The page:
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Blog Post | Oct 18, 2021

What You Need to Know About ADA-Compliant Signage

If your business doesn’t have signs that are compliant with the Americans with Disabilities Act (ADA), you could be risking the access and safety of a substantial group of customers and employees. You’re also at risk for penalties, fines, and lawsuits. These basics can help integrated marketers better understand the guidelines and what is required to stay in compliance.

Topics: Signage

Signs that comply with the Americans With Disabilities Act (ADA) are a must for almost every business or place of employment. And by ‘must,’ we mean by not having them, you leave yourself open to lawsuits, penalties, and huge fines, not to mention, you could be making life more difficult for your customers, employees, and vendors.

The ADA has three broad categories of signage requirements:
  1. Whether or not a sign is needed
  2. Sign design and construction
  3. Exact specifications on sign placement

We frequently get questions and comments from frustrated integrated marketers and business owners about the complexity of the regulations. You don’t have to figure it all out on your own. To ensure your business complies with ADA guidelines, it helps to have a trusted expert by your side. Let’s start by covering the basics.

What is ADA signage?

It’s any type of sign that businesses are required to have to improve access, safety, and accommodation for those with disabilities. ADA signage may include tactile (Braille) signage intended for those with visual impairments, wayfinding signage, and signs that indicate the presence of assistive devices such as TTYs and listening devices.

ADA signage is very strictly regulated. The 2010 ADA Standards for Accessible Design document contains specific guidance around:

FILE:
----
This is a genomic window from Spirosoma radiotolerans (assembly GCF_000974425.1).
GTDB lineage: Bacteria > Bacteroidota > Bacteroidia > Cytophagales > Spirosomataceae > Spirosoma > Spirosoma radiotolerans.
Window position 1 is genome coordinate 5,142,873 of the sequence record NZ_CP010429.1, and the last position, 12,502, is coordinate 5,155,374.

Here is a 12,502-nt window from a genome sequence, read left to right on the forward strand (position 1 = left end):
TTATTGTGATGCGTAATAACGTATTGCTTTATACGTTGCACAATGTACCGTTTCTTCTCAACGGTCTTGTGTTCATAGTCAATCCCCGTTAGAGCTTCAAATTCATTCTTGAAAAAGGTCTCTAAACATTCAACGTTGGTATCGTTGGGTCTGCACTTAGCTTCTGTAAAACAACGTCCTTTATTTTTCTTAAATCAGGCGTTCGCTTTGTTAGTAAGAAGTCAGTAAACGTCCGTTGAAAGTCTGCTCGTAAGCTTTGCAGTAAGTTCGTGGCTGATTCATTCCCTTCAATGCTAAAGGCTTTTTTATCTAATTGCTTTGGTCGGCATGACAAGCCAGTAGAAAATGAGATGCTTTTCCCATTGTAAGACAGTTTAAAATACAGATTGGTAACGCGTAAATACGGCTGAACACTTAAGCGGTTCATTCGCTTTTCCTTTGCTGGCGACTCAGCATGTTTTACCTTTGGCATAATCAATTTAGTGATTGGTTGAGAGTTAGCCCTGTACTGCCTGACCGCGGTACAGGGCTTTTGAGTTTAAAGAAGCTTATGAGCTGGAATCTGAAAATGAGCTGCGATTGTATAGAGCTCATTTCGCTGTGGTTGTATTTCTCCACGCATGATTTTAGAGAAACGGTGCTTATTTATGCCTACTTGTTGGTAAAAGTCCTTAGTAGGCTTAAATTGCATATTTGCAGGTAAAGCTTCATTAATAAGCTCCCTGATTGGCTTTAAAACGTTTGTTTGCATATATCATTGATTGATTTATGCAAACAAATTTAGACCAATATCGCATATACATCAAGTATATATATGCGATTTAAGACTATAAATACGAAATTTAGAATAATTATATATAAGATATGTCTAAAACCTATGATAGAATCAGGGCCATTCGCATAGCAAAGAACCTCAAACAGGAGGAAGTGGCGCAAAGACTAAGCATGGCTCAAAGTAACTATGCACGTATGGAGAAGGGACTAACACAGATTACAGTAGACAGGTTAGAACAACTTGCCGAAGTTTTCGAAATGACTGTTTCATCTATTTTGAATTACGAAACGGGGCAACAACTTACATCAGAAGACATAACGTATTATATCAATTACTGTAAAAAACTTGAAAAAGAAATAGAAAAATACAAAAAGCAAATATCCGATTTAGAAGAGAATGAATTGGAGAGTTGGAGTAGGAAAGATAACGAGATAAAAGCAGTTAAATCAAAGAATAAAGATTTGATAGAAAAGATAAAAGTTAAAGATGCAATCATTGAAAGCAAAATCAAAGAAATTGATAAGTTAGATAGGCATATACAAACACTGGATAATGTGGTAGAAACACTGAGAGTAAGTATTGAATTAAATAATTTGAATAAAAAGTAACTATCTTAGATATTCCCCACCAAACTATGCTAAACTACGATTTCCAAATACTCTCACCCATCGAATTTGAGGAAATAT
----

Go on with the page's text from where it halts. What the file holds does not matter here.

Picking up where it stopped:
• Precise sign placement
  • Sign dimensions
  • Height, spacing, and typeface for all visual characters
  • Size and placement of Braille or tactile characters
When or where pictograms are needed While it doesn’t mandate materials or construction, there are guidelines for the level of contrast, and signs should have a non-glare finish.

Which businesses need to have it?

In a nutshell, if you are a business with employees, clients, or customers, you need to have ADA signs. The rules apply to retail establishments, hotels, restaurants, theaters, schools, office buildings, factories, manufacturing plants, and warehouses of every size.

Why do businesses need it?

Because making these accommodations is the right thing to do. About one in four Americans have some kind of disability, and not all disabilities are obvious or visible. Plus, good signage is an asset that increases a building’s comfort and utility for everyone.

ADA violations carry a hefty price tag: a first offense can be fined at $75,000, and subsequent offenses can be fined at $150,000. Depending on the building’s location, there may be additional fees from the state or local government.

Where are signs required to be?

The majority of ADA guidelines concern a building’s interior. Even though there are rules regarding the identification of accessible parking spaces, each state has its own requirements, so check with your local government agencies for more information.

Inside a facility, signs are needed to call out building rooms, spaces, or features—e.g., exits, restrooms, elevators, adaptive devices, or inaccessible entrances. Signs are typically mounted on the wall directly to the handle side of a door; again, the ADA is highly prescriptive about sign placement, including different rules for double doors.

How can businesses stay compliant?

The short answer is to abide by all of the rules established by the federal government, which means navigating all 275 pages of the ADA’s guide on accessible design.

We can help you navigate the complexities and help your business comply with the ADA. We can produce cost-effective signage that is durable, attractive, and even branded. Contact us to learn more.